Homeless in Vancouver: My sick dream
My first reaction to sickness is to go to bed.
I firmly believe sleeping is healing. I went to bed early the night-before-last for just that reason.
My general cold had specialized; it was all about my head now—all kinds of sinus stuff and pressure and discomfort verging on pain.
Dealing with pain during waking hours is one thing—at least it keeps you awake. It’s another thing when you you actually want to go to sleep; the pain still tends to keeps you awake.
I grew tired of waiting for my head to explode—just not tired enough to fall asleep.
Even my gums hurt. It seemed to me that I was inflamed from the neck up. But I had something for that didn’t I? A bottle of Diclo-somthing-or-other, an anti-inflammatory.
I found it during the winter when I was stashing a spare blanket. I happened on a space in a large potted hedge against a wall that someone else was using to stash a bag of something. Days later it was still there, so I left my blanket there. If they came back for their little bag and needed a blanket, so be it.
They didn’t come back so I took the bag.
It contained a miscellanea of unimportant stuff and five pill bottles. I looked up the contents of each one: prescription medicines for gout and arthritis—elder stuff. One medication was prescribed for inflammation of joints and tissue and also tooth pain. I kept that bottle.
And last night I took one of the triangular little tablets.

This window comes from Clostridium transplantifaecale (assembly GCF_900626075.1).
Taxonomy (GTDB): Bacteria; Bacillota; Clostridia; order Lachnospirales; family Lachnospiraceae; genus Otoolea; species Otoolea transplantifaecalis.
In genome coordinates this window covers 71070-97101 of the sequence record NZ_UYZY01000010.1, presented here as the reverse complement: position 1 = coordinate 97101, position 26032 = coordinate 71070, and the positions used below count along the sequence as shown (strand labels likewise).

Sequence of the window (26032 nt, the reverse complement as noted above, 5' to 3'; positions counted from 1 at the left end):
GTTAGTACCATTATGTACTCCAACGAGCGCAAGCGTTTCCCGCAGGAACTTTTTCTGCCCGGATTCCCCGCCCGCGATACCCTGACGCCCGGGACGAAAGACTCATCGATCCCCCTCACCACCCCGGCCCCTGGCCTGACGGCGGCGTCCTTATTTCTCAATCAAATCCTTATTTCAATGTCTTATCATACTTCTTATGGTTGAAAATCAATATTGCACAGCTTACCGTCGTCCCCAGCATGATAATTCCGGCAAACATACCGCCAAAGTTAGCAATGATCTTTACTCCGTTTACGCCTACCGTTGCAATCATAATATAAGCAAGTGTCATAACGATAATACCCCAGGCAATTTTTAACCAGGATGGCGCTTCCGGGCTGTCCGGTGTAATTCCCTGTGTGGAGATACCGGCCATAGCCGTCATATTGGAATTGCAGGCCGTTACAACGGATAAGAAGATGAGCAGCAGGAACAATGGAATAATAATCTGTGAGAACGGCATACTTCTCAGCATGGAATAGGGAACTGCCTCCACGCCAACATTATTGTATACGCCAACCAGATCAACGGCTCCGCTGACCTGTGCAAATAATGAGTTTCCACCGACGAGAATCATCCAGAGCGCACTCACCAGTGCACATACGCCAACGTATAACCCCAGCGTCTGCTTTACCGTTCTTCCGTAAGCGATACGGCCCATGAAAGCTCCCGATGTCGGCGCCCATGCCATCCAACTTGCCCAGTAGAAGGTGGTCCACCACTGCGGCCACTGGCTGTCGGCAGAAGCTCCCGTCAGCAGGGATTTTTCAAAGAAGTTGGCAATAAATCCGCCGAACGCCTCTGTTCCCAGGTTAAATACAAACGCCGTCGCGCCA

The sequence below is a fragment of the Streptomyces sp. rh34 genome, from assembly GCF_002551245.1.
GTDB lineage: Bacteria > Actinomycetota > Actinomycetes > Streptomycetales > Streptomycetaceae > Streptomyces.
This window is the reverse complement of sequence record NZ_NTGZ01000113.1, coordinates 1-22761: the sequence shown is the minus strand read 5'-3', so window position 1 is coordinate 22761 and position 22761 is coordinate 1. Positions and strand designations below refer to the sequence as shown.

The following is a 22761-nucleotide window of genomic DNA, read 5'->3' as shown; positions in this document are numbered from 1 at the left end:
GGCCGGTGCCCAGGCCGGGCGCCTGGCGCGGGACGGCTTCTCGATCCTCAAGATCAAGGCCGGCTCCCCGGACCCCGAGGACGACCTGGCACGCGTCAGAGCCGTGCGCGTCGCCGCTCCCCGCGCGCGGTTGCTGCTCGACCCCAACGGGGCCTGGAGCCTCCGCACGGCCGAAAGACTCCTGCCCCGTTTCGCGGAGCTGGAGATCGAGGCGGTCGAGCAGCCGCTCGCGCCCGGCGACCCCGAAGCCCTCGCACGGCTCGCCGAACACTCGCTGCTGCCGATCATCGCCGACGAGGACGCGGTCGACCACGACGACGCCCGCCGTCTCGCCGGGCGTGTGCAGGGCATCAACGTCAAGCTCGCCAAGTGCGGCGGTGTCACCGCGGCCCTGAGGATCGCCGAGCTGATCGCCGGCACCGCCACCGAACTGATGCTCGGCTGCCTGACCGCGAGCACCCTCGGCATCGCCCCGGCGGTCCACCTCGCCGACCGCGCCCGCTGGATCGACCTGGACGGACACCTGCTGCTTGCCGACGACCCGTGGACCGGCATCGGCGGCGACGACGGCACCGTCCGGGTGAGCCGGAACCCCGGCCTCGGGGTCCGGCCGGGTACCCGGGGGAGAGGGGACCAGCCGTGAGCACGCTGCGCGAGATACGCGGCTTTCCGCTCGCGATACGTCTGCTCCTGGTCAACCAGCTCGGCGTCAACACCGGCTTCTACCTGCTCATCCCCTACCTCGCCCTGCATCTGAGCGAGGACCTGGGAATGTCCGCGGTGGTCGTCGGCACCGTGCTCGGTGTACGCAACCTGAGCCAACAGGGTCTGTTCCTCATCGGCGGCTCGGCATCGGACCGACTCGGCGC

That’s right, a tablet that might not even have been what the label said it should be, out of a bottle that likely came out of a Dumpster, thrown away after sitting in someone’s medicine cabinet for who knows how long.
Seriously. Don’t try this at home kids. And kids, even if you’re homeless you probably shouldn’t try this.
As for me, all my head pain disappeared over the next half hour—pill or placebo effect, it didn’t matter to me. I was able to drift off to sleep…
A dream of hats too big
I had a dream that I was living with Jeremy, the kid from the Zits comic strip—I think we were brothers. He came into the kitchen and wanted a cigarette.
I saw an old yellowed package on top of the fridge which still had one tailor-made in it. I said he’d have to smoke it outside. So we both went out into the back yard.
Of course it was at night.
Standing by the back door under the yellow light of an unshaded bulb I watched Jeremy light the cigarette.
A voice and a hand came out of the darkness. I don’t remember the exact word but the gist was, “You can’t do that!”
The figure belonging to the voice was all dark: dark gloves and a dark dirty overcoat. Even his clean-shaven face was dark—but that could’ve been dirty also—I’m no longer surprised when part of my “tan” come off each time I shower.
The dark fellow had glistening dark eyes and he was wearing a hat. It was more that a size too big for him and covered his head. Squares holes were cut out all around the circumference of the hat leaving thin lines of latitude and longitude to connect the top of the hat to the brim. It looked like he was wearing a short kind of wastepaper basket over his head.
It looked better than it sounds.
I followed him back out into the darkness, forgetting all about Jeremy. We reached a muddy bit of open ground, with moonlight picking highlights out of the wet tire tracks. The three of us stopped.
Could I take his picture? I wanted it for my blog.
Maybe next time he told me before he dashed off. His companion waited so I could see him for the first time.
He was a head on the ground wearing the same kind of cut-out hat, same glittering eyes. I don’t remember what he said to me just that he talked awfully tough.
He cursed and glared at me before he also dashed away, scuttling crablike on two hands mostly hidden under his head—I could just see the fingers.
That’s when I woke up.
My parkade had a mouthful of sunshine. It was the middle of the afternoon and I felt a lot better.
Nothing beats a good night’s sleep.